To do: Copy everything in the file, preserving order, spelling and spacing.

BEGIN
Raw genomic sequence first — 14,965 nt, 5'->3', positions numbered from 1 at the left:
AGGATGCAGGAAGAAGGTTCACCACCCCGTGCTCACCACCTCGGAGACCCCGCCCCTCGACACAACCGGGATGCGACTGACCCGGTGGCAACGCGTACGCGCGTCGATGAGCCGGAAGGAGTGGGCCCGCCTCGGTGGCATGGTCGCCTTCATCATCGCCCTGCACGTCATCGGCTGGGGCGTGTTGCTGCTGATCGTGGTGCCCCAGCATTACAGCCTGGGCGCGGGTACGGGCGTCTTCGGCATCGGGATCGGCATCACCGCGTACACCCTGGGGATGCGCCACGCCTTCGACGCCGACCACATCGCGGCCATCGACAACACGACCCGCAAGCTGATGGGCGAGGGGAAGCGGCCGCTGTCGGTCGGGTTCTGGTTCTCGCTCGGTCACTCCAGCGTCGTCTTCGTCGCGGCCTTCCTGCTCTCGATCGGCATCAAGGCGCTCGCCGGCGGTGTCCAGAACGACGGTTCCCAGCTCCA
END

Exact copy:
Raw genomic sequence first — 14,965 nt, 5'->3', positions numbered from 1 at the left:
AGGATGCAGGAAGAAGGTTCACCACCCCGTGCTCACCACCTCGGAGACCCCGCCCCTCGACACAACCGGGATGCGACTGACCCGGTGGCAACGCGTACGCGCGTCGATGAGCCGGAAGGAGTGGGCCCGCCTCGGTGGCATGGTCGCCTTCATCATCGCCCTGCACGTCATCGGCTGGGGCGTGTTGCTGCTGATCGTGGTGCCCCAGCATTACAGCCTGGGCGCGGGTACGGGCGTCTTCGGCATCGGGATCGGCATCACCGCGTACACCCTGGGGATGCGCCACGCCTTCGACGCCGACCACATCGCGGCCATCGACAACACGACCCGCAAGCTGATGGGCGAGGGGAAGCGGCCGCTGTCGGTCGGGTTCTGGTTCTCGCTCGGTCACTCCAGCGTCGTCTTCGTCGCGGCCTTCCTGCTCTCGATCGGCATCAAGGCGCTCGCCGGCGGTGTCCAGAACGACGGTTCCCAGCTCCA